I have written on nihilism here before, and am returning to it now in light of a striking analysis of its causes by Bernard Stiegler in What Makes Life Worth Living: On Pharmacology (Polity Press, 2013, Kindle edition). While not ignoring the diagnosis of nihilism in western culture by Nietzsche, Stiegler takes its roots back to the invention of the printing press in the West around the Renaissance, when this new technology (that played a major role in the Reformation’s religious conflicts; think of Luther’s translation of the Bible into German) essentially contributed to a novel configuration of the “spirit” (in the sense of “mind”), and with it, the cortico-cerebral system of the body.
This constituted a phase in the history of what Stiegler, extending Derrida’s work on “grammatology” (the science of writing), calls “grammatization”, that is, the history of the ways in which human memory becomes “exteriorised” in technological form, from writing to recording and electronic communication devices (Stiegler, in For a New Critique of Political Economy, Polity Press, 2010, p. 29-36). In simple language, humans who learned to read printed works also learned to think and perceive differently (which means that the body is unavoidably also affected); in the same way as today, when most of us use the internet with its combination of text and images, people have learned to think and perceive things differently from those who did (or do) not have such experiences.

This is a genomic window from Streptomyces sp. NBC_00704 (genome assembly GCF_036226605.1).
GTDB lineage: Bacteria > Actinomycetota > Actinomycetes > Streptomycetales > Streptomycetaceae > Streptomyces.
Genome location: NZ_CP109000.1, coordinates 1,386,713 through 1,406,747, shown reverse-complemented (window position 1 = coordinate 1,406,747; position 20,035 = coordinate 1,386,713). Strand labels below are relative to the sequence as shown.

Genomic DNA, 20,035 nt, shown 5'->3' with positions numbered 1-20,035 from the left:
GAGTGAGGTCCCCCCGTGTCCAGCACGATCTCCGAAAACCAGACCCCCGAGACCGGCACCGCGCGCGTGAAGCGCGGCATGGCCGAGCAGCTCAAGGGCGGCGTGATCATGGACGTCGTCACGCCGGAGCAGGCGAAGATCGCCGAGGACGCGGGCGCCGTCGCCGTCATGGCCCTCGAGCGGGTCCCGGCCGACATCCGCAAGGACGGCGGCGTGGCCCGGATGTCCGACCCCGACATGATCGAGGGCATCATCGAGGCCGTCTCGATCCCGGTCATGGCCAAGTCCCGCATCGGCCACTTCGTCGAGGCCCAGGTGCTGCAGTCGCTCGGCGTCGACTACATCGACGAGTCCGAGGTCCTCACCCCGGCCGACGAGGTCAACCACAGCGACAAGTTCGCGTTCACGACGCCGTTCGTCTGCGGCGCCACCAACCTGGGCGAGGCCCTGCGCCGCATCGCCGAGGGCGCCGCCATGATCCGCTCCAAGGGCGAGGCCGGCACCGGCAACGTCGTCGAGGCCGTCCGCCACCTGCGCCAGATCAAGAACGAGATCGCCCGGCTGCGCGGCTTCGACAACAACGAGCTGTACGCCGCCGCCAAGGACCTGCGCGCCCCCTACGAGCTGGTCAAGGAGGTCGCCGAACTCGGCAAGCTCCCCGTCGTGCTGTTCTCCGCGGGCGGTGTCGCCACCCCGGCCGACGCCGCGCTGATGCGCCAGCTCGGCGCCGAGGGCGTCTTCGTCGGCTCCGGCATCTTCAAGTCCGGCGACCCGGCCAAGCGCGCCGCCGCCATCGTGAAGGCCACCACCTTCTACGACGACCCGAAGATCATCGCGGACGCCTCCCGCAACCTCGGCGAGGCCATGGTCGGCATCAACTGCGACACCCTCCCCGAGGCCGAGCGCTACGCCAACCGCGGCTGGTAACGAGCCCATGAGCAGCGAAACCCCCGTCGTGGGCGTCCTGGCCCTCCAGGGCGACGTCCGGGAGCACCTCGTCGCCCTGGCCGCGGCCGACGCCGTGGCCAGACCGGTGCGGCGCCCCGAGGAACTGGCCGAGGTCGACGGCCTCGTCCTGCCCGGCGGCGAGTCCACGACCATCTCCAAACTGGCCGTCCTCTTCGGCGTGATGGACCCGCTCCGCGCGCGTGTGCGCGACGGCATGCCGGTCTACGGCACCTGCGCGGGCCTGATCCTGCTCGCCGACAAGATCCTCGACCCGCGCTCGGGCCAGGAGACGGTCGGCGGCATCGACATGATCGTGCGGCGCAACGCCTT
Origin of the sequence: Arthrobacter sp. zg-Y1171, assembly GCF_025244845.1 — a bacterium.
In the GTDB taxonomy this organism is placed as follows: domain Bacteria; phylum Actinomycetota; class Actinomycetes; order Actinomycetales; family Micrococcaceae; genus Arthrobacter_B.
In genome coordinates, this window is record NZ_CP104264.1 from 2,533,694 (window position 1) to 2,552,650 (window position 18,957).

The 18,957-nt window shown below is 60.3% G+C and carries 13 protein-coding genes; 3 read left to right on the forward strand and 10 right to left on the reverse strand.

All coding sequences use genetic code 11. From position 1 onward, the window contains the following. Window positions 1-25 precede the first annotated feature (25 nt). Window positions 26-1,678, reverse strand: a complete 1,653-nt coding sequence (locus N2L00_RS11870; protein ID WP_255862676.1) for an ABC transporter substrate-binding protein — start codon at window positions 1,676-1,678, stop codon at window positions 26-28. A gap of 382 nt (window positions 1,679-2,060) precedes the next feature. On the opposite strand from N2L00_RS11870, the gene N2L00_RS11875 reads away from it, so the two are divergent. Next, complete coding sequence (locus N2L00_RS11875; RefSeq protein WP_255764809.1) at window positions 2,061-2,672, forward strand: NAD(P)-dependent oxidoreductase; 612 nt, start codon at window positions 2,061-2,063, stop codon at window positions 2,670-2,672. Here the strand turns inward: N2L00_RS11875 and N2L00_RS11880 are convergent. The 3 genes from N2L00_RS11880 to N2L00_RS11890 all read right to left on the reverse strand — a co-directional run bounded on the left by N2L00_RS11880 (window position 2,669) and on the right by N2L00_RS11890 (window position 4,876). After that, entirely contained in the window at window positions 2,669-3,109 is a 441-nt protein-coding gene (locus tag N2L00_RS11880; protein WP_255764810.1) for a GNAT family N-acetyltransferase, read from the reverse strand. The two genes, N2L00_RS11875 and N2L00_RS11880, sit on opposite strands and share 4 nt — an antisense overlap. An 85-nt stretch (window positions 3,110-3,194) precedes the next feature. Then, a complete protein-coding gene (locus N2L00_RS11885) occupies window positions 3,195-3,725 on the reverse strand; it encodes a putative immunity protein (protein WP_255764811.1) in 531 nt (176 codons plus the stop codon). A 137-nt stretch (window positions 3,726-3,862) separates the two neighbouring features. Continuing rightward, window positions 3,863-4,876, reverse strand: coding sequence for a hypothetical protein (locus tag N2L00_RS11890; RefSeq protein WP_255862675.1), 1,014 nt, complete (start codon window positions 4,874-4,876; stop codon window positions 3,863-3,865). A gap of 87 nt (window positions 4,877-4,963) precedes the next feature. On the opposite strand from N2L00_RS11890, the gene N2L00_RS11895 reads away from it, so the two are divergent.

Concomitantly with the effect that printing had on the spread of reading abilities, together with its religious and educational implications, something else occurred: the development of accounting techniques (around the beginning of capitalism), which was a function of the emerging modern reduction of nature to a sphere of calculability. In short, reason no longer meant only the ability to think and reflect, but also to calculate (something that Heidegger also pointed out). Here one witnesses the transition from the medieval conception of divine “logos” to secular “ratio” (Stiegler 2013, location 1648), which henceforth would not only mean “reason”, but “calculation” too.
For Stiegler this is indispensable for understanding the nihilism that has become pervasive today. He (2013, location 1649) detects a graphic indication of the shift in values, from the time before the printing press to the time of the founding of America, in the changed meaning of an earlier “belief” or faith in God, as registered in what the later inscription on the dollar bill (the “unit of accounting”) signifies, namely “In God we trust”. The latter inscription – on paper money – is an index of the changed relation to what is regarded as being fundamentally of value; no longer is it a matter of “faith” in an otherworldly power, but of “trust” in the secular power that has replaced it.